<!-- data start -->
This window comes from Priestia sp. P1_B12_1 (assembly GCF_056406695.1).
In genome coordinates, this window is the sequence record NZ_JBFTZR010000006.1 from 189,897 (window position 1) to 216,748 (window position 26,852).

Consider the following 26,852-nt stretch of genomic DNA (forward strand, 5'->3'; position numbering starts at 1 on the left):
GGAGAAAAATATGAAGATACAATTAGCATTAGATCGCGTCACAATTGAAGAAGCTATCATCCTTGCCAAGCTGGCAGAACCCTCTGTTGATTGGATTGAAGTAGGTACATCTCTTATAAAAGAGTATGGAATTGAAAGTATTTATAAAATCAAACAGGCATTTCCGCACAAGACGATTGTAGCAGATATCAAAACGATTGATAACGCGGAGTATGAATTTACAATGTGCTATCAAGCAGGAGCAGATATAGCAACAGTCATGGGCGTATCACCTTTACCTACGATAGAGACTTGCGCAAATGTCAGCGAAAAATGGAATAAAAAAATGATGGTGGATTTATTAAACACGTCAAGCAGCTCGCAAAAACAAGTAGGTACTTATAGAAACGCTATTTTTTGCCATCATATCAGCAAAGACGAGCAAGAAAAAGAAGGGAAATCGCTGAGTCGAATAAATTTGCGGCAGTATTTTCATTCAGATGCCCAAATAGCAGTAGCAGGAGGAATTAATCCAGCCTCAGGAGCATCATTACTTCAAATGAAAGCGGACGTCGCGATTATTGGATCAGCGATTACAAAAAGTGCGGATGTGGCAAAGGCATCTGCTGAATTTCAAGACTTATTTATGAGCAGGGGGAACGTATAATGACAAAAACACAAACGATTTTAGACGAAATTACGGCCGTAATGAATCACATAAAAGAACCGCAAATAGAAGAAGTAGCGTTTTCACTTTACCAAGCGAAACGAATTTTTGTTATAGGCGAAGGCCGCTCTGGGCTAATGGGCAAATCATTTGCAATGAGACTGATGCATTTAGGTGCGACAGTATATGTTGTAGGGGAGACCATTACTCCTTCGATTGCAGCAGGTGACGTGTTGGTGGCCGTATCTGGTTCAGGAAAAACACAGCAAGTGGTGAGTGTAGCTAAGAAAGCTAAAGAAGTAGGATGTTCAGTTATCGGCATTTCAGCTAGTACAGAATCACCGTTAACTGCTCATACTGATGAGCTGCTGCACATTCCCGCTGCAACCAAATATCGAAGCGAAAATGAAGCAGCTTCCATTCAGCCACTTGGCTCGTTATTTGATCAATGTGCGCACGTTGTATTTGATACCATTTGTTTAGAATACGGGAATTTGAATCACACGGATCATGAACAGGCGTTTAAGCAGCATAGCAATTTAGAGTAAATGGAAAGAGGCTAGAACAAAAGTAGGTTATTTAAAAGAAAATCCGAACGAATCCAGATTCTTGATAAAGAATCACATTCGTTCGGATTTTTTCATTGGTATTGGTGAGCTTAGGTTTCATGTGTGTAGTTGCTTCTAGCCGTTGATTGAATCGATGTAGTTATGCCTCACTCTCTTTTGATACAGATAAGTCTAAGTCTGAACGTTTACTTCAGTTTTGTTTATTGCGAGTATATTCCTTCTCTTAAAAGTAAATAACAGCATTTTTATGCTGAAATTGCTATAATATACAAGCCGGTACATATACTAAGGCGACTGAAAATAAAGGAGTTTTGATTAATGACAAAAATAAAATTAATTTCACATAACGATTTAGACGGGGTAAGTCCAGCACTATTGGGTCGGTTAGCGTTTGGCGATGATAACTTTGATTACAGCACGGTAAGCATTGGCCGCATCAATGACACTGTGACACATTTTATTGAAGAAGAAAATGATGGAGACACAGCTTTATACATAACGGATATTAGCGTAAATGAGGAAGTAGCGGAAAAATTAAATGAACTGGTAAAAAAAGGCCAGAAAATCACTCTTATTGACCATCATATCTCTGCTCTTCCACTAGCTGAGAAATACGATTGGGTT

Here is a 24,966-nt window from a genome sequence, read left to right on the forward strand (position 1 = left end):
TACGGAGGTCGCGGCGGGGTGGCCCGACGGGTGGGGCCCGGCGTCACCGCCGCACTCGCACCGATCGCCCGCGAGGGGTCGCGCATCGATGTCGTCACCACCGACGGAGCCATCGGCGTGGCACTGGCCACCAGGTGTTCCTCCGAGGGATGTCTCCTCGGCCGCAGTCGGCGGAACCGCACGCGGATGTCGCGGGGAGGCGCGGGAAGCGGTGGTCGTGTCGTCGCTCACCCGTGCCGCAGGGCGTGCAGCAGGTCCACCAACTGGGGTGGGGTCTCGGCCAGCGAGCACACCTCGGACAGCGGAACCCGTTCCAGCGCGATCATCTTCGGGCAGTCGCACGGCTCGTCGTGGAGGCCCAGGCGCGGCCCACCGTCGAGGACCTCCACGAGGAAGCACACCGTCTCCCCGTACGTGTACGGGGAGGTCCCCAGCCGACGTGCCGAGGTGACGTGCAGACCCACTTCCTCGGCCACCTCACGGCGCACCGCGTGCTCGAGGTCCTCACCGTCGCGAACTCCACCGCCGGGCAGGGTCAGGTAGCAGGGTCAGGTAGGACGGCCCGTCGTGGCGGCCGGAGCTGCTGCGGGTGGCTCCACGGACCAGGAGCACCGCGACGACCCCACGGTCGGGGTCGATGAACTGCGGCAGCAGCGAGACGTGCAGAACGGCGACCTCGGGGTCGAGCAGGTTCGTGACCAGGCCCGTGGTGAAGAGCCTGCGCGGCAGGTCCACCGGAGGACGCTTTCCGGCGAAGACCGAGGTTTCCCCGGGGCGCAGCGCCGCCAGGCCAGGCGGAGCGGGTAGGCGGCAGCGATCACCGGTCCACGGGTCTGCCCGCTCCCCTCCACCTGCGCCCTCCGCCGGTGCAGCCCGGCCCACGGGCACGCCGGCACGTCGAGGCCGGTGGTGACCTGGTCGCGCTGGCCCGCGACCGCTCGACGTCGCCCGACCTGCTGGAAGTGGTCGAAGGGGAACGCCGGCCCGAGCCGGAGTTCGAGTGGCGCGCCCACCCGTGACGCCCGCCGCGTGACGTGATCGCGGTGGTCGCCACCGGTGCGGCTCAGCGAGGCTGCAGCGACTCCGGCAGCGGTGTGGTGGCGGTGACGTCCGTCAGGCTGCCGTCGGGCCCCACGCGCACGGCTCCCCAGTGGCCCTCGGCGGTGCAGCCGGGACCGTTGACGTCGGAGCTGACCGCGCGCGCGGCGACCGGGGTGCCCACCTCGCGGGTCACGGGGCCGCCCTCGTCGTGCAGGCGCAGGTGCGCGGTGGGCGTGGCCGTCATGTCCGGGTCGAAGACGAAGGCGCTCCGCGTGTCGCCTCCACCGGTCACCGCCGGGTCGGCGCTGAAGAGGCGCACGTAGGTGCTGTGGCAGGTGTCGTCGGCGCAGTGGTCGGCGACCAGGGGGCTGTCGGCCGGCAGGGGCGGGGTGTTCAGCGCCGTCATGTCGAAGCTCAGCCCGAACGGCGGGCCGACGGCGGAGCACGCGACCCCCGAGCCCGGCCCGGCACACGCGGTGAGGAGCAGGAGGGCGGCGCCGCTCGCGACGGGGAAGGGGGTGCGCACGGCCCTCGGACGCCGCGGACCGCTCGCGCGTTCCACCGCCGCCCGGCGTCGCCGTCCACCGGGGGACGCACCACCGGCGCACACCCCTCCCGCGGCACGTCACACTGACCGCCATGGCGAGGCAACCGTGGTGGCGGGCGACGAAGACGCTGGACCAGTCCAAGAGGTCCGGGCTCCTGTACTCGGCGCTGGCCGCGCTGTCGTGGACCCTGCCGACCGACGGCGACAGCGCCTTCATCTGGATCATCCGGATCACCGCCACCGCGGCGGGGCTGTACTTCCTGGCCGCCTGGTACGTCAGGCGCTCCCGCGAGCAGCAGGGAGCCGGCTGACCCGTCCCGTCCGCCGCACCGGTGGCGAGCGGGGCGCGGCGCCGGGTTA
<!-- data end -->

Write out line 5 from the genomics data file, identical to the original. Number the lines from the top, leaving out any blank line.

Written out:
Here is a 24,966-nt window from a genome sequence, read left to right on the forward strand (position 1 = left end):